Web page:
Furness Prehistory Timeline
To find out more about this fascinating period and see wonderful objects on display, come to our Stone Axe, Blood Axe, Conquest gallery.
As we have no written evidence (and in fact we don't know anytting about the language spoken for most of Britain's prehistoric period), we are reliant on the remains of buildings and especially objects to provide us with evidence of the peoples that once lived here. However, as organic materials can deteriorate without much trace the discovery of objects becomes vital in helping us understand the distant past. There is also a small amount of linguistic evidence, from river and hill names and DNA analysis is becoming increasingly important.
Circa 10,000 BC about 12,0000 years ago
- End of ice age
- People settle in Cumbria, see Palaeolithic flint above
Circa 10,000-4,000 BC
- Hunting and gathering society
- Evidence for people on Walney
Circa 4,000-2,000 BC
- Farming in Britain started
- Langdale axe production in Furness (see image right)
Circa 2,000-800 BC
- Exploitation and trade of metal resources
- Birkrigg stone circle was put up
Circa 800 BC - AD 43
- Settlements, fortifications and conflict
- Hill fort at Skelmore Heads (Urswick) likely to have been inhabited in this period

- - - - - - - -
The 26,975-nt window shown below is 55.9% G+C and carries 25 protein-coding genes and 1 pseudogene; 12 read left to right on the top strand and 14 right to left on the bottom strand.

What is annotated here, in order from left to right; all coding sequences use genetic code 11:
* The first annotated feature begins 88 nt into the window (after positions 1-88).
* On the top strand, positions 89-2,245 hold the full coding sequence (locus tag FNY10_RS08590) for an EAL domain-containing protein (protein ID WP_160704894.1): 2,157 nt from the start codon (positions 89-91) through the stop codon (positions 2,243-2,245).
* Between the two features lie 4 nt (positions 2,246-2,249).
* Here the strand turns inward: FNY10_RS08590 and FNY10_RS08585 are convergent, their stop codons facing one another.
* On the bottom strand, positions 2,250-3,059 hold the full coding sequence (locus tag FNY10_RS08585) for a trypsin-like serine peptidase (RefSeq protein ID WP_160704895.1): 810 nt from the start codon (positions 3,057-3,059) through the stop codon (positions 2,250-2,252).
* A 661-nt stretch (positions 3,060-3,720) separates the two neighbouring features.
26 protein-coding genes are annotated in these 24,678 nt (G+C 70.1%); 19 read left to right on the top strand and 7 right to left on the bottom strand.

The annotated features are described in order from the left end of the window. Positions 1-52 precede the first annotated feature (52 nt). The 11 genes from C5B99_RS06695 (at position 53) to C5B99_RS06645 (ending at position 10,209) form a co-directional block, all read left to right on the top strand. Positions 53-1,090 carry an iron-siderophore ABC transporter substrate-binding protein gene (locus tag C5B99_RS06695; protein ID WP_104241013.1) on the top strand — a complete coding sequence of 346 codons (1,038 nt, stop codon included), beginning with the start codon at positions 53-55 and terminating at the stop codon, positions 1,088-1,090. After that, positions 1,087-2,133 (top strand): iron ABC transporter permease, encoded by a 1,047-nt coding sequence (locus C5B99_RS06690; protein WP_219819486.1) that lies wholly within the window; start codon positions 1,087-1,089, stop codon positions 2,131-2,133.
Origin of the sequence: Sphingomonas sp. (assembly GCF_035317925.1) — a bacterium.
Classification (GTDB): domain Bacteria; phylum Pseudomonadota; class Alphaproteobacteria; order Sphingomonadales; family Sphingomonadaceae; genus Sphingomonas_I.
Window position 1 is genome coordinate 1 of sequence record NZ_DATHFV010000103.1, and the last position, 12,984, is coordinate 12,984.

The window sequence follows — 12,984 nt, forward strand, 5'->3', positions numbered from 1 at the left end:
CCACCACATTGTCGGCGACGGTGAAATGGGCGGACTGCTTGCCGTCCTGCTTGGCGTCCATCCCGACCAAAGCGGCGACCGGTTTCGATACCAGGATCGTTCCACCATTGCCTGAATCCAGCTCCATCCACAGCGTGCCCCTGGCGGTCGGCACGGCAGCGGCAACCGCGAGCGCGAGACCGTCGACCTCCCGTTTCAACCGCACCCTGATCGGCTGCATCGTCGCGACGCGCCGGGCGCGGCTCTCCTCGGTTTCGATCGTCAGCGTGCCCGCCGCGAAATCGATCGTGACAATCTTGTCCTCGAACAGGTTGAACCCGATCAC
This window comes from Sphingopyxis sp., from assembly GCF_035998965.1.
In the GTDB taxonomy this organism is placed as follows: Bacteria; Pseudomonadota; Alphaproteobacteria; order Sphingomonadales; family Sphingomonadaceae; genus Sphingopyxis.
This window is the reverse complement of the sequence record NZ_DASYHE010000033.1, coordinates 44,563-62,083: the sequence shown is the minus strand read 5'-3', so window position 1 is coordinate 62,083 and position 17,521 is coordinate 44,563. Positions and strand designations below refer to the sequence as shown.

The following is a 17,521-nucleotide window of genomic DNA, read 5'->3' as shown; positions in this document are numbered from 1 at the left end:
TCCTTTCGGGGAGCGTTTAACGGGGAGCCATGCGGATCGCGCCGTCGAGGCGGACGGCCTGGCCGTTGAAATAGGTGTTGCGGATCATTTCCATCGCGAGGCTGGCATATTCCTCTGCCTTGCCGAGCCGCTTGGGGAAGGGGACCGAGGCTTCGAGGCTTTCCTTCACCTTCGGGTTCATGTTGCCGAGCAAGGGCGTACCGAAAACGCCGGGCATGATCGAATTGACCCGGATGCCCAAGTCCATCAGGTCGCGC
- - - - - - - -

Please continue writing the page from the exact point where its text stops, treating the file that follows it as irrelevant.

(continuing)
What Comes After Prehistory?
Prehistoric Britain is Britain from the first arrival of humans on this land mass and the start of recorded British history. Recorded British history is conventionally reckoned to begin in AD 43 with the Roman invasion of Britain.
In Furness we have evidence for humans after the end of the last Ice Age but not before (evidence has been found in other parts of Britain of members of the Homo genus dating back hundreds of thousands of years).
AD 43 - AD 409
- Romans invaded England
- No built evidence (roads, buildings) for Romans occupying Furness but Roman objects discovered here, for more information on Romans in Furness click on this link
- Peoples from modern-day Holland, Denmark and Germany settled in England
- Little evidence for the Angles and Saxons in Furness
AD 790s onwards
- Viking hit and run raids became common
- Furness Viking Hoard is buried sometime after 959 AD
1066 - 1485
- The Normans, whose ancestors were Vikings, took over England after their victory in 1066
- Many castles are built, including the one at Gleaston
- The area is dominated by Furness Abbey until its dissolution in 1537
16th century onwards
- Barrow and surrounding villages are fairly sleepy until the opening of the Furness Railway in 1846
"circa" means about in Latin and is commonly used in archaeology and history in combination with dates
"BC" means Before Christ [was born]
"AD" means Anno Domini (year of our Lord or the year Jesus Christ was born)